Although the human anatomy follows the same basic structure, each person has slight differences that can disrupt the accuracy or timing of surgical repairs. In the past, surgeons were only able to rely on imaging results to plan out surgeries on injured or ill patients. The images do not allow for test fitments or customization of the necessary repair materials. Luckily, 3D scanning and printing companies have entered the medical realm to support surgeons in their pursuit of perfection.
The 3D printing companies can create organs and bone structures using precise laser scanning equipment, computer aided design software and reverse engineering tactics. Surgeons can use this innovative technology to create printed body parts in the exact right shape and size for the patient in question. The components can be used for surgical planning or direct replacement of worn or damaged structures.
When a deathly ill patient desperately needs an organ replacement, surgeons have to work with the available organ donations to save that individuals life. Replacing the failing organ of a child with one derived from an adult donor, for example, poses significant risks and puts the surgeons’ skills to the ultimate test. If surgeons cannot make the organ work for that patient, they may lose both the patient and the donated tissue. The best way to ensure the success of the procedure is with careful planning well before entering the operating room.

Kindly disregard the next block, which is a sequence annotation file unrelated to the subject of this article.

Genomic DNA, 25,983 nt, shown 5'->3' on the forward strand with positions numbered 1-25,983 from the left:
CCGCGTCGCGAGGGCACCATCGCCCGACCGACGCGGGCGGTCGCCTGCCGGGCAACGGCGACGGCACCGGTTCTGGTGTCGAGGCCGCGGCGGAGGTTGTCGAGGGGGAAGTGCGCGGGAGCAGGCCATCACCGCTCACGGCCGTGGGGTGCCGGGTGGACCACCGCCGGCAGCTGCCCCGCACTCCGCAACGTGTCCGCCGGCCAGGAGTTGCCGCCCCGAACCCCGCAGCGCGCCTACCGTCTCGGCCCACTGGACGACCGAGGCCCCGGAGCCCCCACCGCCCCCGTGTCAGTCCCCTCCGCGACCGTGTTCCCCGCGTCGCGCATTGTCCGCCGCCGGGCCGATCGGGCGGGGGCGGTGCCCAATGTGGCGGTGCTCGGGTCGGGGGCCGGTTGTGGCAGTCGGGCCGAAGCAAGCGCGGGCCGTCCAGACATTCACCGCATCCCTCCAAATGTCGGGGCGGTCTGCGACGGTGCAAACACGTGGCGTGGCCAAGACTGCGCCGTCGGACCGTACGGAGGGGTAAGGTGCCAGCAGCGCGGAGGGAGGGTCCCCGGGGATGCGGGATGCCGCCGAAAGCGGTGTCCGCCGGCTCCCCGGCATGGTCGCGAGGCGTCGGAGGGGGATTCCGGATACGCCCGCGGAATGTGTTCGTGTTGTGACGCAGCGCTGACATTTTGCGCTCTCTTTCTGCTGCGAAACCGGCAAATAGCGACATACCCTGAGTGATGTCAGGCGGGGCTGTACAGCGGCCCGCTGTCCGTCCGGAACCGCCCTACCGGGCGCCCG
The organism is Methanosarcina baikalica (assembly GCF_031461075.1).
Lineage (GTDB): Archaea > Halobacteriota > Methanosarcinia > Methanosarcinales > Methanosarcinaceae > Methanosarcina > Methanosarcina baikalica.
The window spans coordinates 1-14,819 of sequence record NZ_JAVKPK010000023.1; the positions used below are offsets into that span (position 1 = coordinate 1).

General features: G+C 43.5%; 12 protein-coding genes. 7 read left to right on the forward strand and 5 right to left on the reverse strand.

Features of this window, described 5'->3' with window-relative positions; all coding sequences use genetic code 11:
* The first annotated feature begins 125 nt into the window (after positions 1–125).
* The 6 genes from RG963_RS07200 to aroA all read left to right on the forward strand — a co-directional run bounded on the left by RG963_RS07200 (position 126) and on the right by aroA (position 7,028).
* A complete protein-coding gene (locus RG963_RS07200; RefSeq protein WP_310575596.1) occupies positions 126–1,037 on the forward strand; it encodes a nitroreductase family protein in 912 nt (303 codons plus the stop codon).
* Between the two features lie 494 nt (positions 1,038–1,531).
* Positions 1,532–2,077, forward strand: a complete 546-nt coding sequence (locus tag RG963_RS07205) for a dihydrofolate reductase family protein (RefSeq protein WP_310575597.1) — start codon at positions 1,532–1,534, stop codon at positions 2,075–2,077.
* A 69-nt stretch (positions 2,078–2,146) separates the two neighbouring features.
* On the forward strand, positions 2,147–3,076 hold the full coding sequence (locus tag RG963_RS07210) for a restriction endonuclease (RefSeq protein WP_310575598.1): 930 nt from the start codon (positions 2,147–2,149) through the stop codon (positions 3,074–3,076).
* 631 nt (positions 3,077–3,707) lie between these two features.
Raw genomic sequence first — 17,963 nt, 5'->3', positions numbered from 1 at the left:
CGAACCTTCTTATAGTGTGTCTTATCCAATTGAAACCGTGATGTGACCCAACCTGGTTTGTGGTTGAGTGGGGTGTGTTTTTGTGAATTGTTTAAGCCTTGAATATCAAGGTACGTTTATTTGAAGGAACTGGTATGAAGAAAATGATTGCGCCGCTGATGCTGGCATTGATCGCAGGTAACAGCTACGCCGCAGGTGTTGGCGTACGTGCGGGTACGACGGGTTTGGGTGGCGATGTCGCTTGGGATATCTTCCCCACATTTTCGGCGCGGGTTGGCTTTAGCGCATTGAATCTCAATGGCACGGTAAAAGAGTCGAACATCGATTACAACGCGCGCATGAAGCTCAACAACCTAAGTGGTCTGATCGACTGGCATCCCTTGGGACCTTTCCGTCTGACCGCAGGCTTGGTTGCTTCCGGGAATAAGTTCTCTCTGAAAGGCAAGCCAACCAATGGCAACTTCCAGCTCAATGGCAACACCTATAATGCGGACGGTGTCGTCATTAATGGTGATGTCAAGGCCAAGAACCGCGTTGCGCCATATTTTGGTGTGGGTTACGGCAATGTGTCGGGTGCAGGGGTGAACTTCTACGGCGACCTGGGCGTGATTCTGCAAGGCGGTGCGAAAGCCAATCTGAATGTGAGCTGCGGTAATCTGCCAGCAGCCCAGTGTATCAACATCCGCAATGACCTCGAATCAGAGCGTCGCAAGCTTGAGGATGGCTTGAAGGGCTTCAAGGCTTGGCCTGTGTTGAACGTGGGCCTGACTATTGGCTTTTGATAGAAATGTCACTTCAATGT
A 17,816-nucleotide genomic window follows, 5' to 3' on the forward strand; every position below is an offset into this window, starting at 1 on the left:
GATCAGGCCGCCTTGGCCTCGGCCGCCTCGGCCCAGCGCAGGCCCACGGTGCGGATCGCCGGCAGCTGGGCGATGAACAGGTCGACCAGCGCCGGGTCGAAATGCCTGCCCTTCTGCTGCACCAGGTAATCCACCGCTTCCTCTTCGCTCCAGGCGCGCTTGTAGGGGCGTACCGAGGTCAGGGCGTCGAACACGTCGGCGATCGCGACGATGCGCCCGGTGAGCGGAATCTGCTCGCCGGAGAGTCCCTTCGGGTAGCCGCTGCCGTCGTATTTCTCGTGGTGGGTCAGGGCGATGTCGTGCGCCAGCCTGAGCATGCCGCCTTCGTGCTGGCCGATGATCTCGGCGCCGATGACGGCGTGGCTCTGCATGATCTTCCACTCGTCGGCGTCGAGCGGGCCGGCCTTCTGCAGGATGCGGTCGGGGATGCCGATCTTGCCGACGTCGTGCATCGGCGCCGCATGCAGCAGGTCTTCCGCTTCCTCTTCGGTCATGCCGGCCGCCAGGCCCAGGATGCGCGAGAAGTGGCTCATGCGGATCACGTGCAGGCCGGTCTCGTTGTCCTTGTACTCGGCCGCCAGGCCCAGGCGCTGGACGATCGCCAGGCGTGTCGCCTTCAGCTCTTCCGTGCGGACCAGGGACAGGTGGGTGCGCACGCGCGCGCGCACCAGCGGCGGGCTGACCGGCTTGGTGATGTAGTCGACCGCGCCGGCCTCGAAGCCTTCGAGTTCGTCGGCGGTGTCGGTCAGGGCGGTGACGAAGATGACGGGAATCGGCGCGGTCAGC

Thanks to recent technological advances in the 3D scanning and printing industry, surgeons can plan out the procedure in detail using replica structures derived from both the ill patient and the donated organ. Surgeons used this innovative planning technique to implant an adult kidney into a severely ill infant suffering from kidney failure. The assigned surgeons carefully went through the surgery from start to finish using 3D printouts of the donated organ and the body cavity space of the recipient. Several surgical techniques and processes were tested beforehand to ensure the success of the procedure and reduce potential complications during the recovery period.
Patients who suffer traumatic injury, such as burn wounds, often need years of reconstructive surgery to regain their lost features. Congenital deformities also require years of surgical correction to repair the malformed structures. One such deformity, microtia, results in the incomplete development of the outer ear. Without this structure, patients not only suffer from a lack of self-esteem and confidence, but also have hearing difficulties throughout life.
Surgeons can now use 3D scanning and printing technology to replicate the human ear and even grow the implant tissue in that form. The scanning and printing equipment creates the plastic mold in the exact shape and size of the ear tissue. Biomedical engineers then inject collagen cells into the mold to provide a framework for the cartilage material. Within a few days, surgeons can take the fully formed ear tissue and stitch it in place on the patient. Even before the tissues heal together, patients instantly notice an improvement in their ability to hear the world around them.